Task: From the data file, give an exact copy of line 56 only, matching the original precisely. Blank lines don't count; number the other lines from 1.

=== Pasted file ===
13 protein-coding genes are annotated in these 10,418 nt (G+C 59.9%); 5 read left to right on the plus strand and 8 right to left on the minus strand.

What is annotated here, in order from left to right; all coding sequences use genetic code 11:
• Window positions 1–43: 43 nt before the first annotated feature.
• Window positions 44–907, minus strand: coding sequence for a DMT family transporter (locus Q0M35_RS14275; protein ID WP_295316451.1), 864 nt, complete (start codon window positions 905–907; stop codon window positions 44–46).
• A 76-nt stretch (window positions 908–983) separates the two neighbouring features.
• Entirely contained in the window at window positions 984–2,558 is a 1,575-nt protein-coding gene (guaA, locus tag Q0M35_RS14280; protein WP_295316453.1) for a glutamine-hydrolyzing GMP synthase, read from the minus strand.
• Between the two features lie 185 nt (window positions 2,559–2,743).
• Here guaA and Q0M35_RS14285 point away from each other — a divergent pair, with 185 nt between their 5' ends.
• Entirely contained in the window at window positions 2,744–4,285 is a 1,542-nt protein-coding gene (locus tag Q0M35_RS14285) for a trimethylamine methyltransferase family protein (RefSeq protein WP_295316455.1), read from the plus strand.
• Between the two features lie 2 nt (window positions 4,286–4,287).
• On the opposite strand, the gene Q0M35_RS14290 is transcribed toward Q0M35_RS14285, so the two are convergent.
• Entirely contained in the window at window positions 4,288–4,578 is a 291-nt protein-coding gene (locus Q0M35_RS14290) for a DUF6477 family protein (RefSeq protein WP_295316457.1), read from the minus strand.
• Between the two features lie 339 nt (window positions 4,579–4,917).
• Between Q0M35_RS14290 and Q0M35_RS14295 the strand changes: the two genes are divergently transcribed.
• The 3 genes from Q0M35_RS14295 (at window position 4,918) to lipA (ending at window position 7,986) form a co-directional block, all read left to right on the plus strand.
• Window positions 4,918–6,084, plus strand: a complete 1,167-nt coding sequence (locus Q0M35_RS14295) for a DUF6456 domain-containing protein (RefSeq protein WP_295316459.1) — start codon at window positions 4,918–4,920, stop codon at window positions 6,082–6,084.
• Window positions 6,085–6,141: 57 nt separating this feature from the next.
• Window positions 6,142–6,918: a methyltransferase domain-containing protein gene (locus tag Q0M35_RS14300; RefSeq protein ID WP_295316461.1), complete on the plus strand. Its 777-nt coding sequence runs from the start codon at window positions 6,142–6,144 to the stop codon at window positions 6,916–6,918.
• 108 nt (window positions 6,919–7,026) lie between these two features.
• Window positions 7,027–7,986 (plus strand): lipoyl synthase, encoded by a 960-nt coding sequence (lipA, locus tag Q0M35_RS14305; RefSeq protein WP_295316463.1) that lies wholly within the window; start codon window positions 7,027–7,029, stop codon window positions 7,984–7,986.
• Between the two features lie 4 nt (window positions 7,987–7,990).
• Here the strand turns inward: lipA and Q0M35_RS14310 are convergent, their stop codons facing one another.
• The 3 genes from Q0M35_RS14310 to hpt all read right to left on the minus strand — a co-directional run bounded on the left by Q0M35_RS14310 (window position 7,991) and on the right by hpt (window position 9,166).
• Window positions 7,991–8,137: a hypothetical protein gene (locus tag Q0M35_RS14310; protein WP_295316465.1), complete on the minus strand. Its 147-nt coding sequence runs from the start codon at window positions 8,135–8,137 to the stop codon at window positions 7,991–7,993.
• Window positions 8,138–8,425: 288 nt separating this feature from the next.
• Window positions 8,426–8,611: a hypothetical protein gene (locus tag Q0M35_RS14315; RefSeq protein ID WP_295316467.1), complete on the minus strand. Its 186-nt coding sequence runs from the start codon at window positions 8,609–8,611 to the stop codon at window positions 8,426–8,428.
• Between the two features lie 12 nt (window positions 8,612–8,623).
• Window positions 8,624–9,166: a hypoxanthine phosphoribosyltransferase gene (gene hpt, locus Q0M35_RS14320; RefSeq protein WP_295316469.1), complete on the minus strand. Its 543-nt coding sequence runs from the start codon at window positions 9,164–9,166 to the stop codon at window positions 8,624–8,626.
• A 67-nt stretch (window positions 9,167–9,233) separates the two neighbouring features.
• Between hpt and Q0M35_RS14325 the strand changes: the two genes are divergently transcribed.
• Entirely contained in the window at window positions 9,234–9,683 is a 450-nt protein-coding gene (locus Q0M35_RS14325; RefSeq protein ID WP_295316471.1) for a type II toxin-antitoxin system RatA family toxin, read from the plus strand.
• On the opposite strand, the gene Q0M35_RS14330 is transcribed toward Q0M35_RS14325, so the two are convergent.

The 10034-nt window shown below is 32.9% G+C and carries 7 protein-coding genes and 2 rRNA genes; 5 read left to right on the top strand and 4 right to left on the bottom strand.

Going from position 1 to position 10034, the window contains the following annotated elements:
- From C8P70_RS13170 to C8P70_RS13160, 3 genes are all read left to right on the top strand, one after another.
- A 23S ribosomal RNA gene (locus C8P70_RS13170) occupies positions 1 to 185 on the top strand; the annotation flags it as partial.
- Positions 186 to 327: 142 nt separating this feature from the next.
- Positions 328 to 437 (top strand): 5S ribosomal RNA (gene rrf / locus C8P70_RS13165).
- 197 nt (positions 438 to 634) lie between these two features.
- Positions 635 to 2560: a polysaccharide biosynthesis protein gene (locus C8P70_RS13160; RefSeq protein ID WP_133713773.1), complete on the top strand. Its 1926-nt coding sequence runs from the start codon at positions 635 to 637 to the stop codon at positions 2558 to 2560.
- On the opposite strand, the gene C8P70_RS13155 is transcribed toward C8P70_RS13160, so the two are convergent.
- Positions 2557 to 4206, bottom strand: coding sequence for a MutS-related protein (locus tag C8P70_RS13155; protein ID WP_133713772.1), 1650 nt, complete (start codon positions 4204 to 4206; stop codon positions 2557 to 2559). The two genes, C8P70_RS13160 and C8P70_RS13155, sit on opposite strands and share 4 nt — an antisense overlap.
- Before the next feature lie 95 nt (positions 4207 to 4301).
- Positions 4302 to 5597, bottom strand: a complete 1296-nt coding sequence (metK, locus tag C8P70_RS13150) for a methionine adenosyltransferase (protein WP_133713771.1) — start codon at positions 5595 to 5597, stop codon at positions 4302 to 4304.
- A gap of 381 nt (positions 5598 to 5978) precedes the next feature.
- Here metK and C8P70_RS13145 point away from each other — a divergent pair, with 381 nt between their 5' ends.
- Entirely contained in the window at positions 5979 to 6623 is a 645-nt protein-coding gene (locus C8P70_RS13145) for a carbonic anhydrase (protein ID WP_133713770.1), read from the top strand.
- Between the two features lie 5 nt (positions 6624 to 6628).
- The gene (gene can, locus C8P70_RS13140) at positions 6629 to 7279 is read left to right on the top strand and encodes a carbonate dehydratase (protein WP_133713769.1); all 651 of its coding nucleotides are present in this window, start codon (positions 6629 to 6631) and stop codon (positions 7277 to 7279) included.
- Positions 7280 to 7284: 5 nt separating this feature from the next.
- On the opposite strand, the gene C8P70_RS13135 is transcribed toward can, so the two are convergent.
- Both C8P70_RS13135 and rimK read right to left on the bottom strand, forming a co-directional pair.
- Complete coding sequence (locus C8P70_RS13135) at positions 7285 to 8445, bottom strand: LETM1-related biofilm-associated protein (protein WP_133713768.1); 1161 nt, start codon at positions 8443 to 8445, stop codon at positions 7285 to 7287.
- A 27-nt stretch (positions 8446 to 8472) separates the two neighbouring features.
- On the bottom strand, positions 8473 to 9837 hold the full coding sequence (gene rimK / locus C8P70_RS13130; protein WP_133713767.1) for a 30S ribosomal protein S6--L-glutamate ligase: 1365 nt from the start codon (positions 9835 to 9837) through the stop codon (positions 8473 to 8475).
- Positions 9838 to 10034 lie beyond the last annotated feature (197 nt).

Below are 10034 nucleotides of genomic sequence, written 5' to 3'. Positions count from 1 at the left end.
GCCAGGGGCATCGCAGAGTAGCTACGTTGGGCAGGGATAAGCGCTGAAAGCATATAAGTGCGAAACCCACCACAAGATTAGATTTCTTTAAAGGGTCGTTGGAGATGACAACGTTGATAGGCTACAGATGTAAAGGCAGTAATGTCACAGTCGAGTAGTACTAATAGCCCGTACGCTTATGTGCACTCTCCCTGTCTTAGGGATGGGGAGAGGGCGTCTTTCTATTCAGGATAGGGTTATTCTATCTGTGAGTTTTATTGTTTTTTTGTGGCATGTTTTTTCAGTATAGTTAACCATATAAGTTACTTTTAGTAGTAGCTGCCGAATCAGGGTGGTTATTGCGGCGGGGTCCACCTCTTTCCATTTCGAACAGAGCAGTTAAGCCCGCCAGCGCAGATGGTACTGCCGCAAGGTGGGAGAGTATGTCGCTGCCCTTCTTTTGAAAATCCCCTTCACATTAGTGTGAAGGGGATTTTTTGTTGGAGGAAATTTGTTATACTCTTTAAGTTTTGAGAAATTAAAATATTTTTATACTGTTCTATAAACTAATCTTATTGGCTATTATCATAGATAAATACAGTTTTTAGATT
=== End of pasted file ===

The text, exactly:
- Positions 9838 to 10034 lie beyond the last annotated feature (197 nt).